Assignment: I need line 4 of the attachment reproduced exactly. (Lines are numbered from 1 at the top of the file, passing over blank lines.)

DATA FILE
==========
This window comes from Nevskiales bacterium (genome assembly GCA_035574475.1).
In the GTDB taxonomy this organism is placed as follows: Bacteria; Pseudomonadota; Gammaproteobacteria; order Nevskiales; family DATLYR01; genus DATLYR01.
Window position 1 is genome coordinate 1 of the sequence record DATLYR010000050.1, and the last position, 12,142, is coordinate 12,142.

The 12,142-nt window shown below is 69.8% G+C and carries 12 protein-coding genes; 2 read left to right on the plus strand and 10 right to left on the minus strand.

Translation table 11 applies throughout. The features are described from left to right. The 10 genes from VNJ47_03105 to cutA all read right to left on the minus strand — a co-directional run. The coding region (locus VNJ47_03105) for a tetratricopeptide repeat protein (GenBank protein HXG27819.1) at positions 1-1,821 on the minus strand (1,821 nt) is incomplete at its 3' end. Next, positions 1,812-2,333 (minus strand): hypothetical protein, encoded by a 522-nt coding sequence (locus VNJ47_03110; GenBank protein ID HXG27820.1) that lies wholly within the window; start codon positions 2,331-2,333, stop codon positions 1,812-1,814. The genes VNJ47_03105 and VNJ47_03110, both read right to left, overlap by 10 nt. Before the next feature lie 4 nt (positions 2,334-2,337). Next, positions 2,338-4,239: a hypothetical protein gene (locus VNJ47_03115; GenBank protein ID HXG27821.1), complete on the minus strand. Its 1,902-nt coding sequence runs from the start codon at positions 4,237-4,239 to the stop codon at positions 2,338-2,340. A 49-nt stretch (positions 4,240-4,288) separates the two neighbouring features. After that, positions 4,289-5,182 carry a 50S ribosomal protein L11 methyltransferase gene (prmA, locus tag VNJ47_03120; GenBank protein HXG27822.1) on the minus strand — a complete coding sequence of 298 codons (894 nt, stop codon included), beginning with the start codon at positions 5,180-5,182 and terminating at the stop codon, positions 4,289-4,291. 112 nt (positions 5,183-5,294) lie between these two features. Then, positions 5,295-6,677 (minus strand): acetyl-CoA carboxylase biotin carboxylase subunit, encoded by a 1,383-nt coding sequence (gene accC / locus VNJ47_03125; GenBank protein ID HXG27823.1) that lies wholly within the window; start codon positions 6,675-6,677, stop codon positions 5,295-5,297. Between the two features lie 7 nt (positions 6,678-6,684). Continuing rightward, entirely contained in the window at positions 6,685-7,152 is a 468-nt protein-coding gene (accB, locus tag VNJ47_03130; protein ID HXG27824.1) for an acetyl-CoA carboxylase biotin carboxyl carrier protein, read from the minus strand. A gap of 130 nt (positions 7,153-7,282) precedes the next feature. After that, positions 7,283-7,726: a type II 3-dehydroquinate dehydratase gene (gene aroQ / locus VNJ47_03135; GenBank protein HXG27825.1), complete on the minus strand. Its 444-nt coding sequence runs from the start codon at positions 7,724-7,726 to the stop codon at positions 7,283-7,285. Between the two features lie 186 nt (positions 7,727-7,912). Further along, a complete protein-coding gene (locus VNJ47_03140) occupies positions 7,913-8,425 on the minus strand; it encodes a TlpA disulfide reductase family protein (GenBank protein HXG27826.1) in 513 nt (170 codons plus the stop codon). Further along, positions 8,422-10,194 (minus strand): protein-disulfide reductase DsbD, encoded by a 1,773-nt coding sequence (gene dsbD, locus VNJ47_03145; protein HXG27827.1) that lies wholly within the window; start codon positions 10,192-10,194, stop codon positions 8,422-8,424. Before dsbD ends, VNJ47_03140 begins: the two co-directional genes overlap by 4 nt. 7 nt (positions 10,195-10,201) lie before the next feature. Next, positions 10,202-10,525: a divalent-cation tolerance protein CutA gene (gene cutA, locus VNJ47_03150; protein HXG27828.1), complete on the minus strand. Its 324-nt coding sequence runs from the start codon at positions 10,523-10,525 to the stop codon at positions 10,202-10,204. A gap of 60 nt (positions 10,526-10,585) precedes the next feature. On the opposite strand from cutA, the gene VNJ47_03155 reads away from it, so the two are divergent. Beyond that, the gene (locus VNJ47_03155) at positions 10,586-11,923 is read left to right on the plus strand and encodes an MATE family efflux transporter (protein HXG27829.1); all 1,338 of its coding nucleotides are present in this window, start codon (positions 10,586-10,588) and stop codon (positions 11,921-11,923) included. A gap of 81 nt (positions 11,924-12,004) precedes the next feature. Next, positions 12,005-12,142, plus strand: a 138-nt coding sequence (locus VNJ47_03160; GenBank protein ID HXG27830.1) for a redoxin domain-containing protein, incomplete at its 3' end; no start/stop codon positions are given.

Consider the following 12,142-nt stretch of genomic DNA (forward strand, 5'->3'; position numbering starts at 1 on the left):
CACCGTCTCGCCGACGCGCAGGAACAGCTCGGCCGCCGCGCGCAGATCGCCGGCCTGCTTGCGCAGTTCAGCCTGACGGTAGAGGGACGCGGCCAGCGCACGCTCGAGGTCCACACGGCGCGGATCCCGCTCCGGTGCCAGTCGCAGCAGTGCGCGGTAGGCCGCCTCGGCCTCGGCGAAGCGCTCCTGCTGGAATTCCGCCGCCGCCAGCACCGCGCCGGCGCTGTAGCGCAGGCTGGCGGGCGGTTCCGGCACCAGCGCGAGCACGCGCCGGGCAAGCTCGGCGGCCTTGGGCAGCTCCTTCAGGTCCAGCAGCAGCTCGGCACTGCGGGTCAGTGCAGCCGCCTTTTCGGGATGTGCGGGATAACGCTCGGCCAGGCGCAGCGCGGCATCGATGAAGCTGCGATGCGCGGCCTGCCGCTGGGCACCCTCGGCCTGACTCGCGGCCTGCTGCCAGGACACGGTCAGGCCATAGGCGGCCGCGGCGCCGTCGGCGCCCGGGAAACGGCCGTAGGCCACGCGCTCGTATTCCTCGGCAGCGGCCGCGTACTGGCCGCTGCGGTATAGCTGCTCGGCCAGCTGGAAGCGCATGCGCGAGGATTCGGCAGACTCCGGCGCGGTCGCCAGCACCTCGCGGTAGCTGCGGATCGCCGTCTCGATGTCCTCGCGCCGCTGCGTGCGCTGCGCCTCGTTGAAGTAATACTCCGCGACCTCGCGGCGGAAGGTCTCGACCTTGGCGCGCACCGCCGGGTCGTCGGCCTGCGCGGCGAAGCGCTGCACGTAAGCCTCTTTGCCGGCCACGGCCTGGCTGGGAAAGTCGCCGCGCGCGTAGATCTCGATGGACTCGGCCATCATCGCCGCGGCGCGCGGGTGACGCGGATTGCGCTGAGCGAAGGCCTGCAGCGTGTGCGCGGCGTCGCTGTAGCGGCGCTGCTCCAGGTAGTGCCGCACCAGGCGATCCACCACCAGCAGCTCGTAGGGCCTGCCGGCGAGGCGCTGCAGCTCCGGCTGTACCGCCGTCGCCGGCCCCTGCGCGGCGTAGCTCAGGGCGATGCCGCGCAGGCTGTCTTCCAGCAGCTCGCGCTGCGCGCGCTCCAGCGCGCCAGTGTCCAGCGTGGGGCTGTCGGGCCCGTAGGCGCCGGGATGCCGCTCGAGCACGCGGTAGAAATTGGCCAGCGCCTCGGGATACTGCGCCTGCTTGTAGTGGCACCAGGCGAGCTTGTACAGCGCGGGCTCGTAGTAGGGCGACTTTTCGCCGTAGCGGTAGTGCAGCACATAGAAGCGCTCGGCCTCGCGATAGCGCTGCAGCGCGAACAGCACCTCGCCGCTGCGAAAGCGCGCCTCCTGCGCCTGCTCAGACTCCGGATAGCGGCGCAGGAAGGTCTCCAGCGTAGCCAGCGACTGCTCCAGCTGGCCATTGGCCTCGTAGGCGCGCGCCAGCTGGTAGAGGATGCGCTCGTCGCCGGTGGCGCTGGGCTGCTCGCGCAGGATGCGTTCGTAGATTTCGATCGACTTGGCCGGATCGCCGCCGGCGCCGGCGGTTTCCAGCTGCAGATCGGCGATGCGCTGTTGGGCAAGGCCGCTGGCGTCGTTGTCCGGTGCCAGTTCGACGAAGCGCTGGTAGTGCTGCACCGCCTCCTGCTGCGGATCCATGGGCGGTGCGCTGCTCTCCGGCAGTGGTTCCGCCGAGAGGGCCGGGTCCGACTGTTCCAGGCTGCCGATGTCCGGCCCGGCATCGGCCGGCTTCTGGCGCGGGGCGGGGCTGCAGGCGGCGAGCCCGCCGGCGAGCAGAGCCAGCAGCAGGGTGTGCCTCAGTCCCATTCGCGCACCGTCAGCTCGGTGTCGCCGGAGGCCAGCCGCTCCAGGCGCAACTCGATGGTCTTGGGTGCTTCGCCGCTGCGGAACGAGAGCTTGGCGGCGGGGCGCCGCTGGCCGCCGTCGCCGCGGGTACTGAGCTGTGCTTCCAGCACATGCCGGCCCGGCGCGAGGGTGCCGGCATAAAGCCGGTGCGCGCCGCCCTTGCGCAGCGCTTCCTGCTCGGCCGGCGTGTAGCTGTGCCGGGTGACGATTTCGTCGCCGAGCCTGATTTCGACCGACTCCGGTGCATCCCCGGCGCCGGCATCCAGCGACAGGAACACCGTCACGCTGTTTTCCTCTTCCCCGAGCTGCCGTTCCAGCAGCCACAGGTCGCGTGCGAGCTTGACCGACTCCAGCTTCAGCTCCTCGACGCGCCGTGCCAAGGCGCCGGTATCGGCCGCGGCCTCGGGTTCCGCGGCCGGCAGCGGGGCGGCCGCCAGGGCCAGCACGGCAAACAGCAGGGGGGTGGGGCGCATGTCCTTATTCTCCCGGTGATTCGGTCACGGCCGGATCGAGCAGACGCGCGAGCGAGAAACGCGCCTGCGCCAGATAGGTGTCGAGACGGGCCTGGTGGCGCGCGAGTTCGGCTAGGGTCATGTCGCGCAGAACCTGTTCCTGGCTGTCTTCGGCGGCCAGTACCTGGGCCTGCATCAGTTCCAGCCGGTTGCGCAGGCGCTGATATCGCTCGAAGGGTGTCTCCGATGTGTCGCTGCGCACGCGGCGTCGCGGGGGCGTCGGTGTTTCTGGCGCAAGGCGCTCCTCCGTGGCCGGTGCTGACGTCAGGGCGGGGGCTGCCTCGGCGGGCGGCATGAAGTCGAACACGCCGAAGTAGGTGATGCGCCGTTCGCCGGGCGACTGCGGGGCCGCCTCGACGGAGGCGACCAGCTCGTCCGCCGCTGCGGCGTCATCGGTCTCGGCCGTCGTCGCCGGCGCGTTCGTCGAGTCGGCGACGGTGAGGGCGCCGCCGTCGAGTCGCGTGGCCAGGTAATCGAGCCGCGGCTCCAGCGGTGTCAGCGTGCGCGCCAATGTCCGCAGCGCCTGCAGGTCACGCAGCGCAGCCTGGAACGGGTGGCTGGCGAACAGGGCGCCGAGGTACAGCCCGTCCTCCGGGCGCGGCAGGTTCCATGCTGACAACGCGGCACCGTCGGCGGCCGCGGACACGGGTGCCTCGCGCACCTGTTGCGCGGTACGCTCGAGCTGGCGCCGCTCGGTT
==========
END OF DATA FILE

The 12,142-nt window shown below is 69.8% G+C and carries 12 protein-coding genes; 2 read left to right on the plus strand and 10 right to left on the minus strand.